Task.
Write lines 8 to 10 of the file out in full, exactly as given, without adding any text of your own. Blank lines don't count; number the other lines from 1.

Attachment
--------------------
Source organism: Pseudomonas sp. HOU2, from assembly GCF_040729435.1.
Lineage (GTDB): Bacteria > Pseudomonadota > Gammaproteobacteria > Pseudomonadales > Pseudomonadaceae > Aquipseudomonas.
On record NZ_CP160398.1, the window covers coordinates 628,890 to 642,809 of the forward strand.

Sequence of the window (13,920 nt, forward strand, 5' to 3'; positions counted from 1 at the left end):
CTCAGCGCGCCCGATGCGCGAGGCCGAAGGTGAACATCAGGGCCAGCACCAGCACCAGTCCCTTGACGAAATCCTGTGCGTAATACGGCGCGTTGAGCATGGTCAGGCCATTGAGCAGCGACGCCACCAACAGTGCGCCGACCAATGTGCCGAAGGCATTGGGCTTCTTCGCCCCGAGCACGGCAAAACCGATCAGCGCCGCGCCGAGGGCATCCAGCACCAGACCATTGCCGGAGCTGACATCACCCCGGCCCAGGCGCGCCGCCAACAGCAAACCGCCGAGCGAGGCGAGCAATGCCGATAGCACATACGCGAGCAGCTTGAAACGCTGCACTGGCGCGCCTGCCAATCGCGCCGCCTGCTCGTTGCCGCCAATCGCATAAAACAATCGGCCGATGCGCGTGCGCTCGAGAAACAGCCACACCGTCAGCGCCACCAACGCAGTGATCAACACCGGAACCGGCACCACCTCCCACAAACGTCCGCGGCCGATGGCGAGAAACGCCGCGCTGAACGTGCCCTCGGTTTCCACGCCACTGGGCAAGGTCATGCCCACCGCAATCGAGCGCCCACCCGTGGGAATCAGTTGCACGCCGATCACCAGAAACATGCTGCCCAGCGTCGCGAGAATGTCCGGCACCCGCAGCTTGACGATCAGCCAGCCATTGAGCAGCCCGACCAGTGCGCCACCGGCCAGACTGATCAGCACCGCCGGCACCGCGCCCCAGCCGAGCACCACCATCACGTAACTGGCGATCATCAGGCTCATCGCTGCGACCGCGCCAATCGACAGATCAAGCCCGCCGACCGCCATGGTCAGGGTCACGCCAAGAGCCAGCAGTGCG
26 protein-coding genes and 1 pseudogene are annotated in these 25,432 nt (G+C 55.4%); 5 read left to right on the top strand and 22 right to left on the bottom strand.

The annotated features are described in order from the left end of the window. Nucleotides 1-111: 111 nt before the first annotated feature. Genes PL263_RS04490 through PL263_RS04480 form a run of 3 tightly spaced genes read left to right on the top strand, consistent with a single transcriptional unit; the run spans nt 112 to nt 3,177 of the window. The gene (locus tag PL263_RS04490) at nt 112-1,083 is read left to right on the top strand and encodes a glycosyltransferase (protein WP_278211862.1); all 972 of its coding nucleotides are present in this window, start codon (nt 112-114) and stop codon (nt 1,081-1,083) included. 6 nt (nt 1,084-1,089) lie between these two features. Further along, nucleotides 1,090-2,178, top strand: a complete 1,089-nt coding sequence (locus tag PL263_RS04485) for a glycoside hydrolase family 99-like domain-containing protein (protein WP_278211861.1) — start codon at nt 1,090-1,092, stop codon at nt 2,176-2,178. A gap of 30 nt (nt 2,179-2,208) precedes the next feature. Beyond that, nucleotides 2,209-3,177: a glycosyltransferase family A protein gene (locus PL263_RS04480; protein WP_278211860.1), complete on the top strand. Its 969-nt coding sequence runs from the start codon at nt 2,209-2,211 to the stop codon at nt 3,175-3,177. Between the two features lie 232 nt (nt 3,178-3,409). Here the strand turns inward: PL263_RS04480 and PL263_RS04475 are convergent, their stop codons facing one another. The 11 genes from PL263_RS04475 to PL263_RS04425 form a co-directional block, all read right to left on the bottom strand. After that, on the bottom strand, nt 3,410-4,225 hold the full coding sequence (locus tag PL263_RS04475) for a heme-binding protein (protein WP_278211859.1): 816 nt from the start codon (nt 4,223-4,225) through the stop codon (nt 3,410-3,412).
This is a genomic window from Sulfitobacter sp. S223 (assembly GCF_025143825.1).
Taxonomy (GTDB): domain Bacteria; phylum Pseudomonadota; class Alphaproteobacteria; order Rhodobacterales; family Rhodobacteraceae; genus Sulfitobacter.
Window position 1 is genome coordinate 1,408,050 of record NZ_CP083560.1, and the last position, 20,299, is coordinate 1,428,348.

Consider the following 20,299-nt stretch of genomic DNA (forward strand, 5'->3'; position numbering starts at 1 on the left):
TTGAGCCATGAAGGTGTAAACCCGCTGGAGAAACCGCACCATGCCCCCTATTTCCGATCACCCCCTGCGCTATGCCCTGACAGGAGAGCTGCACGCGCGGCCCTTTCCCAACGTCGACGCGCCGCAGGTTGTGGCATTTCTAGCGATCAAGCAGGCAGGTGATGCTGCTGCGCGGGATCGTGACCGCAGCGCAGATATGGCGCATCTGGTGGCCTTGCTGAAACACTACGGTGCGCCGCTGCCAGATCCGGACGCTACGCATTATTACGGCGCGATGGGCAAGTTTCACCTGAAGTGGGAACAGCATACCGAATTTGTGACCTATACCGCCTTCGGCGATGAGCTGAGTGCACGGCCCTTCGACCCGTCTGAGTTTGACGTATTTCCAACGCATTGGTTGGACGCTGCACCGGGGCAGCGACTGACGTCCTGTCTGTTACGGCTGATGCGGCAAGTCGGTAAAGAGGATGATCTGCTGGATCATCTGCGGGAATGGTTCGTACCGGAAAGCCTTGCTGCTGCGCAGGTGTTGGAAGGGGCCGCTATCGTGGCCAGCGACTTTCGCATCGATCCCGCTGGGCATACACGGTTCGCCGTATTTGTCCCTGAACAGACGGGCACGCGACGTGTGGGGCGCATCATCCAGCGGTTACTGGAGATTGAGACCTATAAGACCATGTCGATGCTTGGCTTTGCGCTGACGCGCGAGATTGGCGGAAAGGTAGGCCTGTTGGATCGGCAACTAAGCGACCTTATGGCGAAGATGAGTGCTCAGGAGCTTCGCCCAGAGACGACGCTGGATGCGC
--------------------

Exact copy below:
This is a genomic window from Sulfitobacter sp. S223 (assembly GCF_025143825.1).
Taxonomy (GTDB): domain Bacteria; phylum Pseudomonadota; class Alphaproteobacteria; order Rhodobacterales; family Rhodobacteraceae; genus Sulfitobacter.
Window position 1 is genome coordinate 1,408,050 of record NZ_CP083560.1, and the last position, 20,299, is coordinate 1,428,348.